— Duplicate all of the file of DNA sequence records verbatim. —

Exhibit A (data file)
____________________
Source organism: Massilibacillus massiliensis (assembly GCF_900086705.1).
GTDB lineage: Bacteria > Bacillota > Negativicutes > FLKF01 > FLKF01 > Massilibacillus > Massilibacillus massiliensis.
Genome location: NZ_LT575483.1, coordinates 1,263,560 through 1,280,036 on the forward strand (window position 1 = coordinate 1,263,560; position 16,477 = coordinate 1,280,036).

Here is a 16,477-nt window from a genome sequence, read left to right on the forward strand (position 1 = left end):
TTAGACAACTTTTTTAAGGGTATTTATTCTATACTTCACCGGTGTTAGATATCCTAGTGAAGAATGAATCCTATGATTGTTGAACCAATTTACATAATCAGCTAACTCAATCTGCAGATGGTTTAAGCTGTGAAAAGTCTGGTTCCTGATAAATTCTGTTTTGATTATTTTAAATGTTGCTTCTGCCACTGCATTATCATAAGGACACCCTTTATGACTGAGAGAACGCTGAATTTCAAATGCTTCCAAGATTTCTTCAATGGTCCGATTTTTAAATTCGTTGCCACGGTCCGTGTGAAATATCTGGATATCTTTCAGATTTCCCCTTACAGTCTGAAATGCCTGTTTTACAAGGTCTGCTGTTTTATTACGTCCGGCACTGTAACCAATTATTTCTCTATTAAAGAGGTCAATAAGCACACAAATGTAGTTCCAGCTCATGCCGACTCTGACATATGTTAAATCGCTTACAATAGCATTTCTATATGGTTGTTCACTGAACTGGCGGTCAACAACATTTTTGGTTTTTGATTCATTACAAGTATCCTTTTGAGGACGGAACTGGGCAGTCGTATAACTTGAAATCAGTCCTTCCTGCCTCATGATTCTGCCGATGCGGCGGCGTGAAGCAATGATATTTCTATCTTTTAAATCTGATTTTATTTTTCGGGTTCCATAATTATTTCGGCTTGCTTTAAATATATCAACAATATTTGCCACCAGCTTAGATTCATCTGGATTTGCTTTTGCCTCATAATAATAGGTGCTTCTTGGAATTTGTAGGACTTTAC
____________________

Source organism: Massilibacillus massiliensis (assembly GCF_900086705.1).
GTDB lineage: Bacteria > Bacillota > Negativicutes > FLKF01 > FLKF01 > Massilibacillus > Massilibacillus massiliensis.
Genome location: NZ_LT575483.1, coordinates 1,263,560 through 1,280,036 on the forward strand (window position 1 = coordinate 1,263,560; position 16,477 = coordinate 1,280,036).

Here is a 16,477-nt window from a genome sequence, read left to right on the forward strand (position 1 = left end):
TTAGACAACTTTTTTAAGGGTATTTATTCTATACTTCACCGGTGTTAGATATCCTAGTGAAGAATGAATCCTATGATTGTTGAACCAATTTACATAATCAGCTAACTCAATCTGCAGATGGTTTAAGCTGTGAAAAGTCTGGTTCCTGATAAATTCTGTTTTGATTATTTTAAATGTTGCTTCTGCCACTGCATTATCATAAGGACACCCTTTATGACTGAGAGAACGCTGAATTTCAAATGCTTCCAAGATTTCTTCAATGGTCCGATTTTTAAATTCGTTGCCACGGTCCGTGTGAAATATCTGGATATCTTTCAGATTTCCCCTTACAGTCTGAAATGCCTGTTTTACAAGGTCTGCTGTTTTATTACGTCCGGCACTGTAACCAATTATTTCTCTATTAAAGAGGTCAATAAGCACACAAATGTAGTTCCAGCTCATGCCGACTCTGACATATGTTAAATCGCTTACAATAGCATTTCTATATGGTTGTTCACTGAACTGGCGGTCAACAACATTTTTGGTTTTTGATTCATTACAAGTATCCTTTTGAGGACGGAACTGGGCAGTCGTATAACTTGAAATCAGTCCTTCCTGCCTCATGATTCTGCCGATGCGGCGGCGTGAAGCAATGATATTTCTATCTTTTAAATCTGATTTTATTTTTCGGGTTCCATAATTATTTCGGCTTGCTTTAAATATATCAACAATATTTGCCACCAGCTTAGATTCATCTGGATTTGCTTTTGCCTCATAATAATAGGTGCTTCTTGGAATTTGTAGGACTTTAC